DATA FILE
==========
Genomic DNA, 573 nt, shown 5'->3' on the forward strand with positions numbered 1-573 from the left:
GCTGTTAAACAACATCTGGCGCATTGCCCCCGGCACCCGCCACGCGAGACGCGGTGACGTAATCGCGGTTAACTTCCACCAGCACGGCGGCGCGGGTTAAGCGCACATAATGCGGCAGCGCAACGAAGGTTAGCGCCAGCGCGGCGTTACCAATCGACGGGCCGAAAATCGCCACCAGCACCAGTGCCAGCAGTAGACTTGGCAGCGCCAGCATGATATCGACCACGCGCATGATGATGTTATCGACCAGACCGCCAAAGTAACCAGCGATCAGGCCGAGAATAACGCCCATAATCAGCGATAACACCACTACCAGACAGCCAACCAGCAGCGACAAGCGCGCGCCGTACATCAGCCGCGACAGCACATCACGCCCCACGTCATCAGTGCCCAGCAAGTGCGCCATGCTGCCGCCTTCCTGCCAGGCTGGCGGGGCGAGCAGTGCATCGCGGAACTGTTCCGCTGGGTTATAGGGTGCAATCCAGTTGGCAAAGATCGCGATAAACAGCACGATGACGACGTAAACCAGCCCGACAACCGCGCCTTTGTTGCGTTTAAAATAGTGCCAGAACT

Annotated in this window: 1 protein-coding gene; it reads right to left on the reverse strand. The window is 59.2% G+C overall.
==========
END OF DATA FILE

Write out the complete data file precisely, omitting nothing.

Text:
Genomic DNA, 573 nt, shown 5'->3' on the forward strand with positions numbered 1-573 from the left:
GCTGTTAAACAACATCTGGCGCATTGCCCCCGGCACCCGCCACGCGAGACGCGGTGACGTAATCGCGGTTAACTTCCACCAGCACGGCGGCGCGGGTTAAGCGCACATAATGCGGCAGCGCAACGAAGGTTAGCGCCAGCGCGGCGTTACCAATCGACGGGCCGAAAATCGCCACCAGCACCAGTGCCAGCAGTAGACTTGGCAGCGCCAGCATGATATCGACCACGCGCATGATGATGTTATCGACCAGACCGCCAAAGTAACCAGCGATCAGGCCGAGAATAACGCCCATAATCAGCGATAACACCACTACCAGACAGCCAACCAGCAGCGACAAGCGCGCGCCGTACATCAGCCGCGACAGCACATCACGCCCCACGTCATCAGTGCCCAGCAAGTGCGCCATGCTGCCGCCTTCCTGCCAGGCTGGCGGGGCGAGCAGTGCATCGCGGAACTGTTCCGCTGGGTTATAGGGTGCAATCCAGTTGGCAAAGATCGCGATAAACAGCACGATGACGACGTAAACCAGCCCGACAACCGCGCCTTTGTTGCGTTTAAAATAGTGCCAGAACT

Annotated in this window: 1 protein-coding gene; it reads right to left on the reverse strand. The window is 59.2% G+C overall.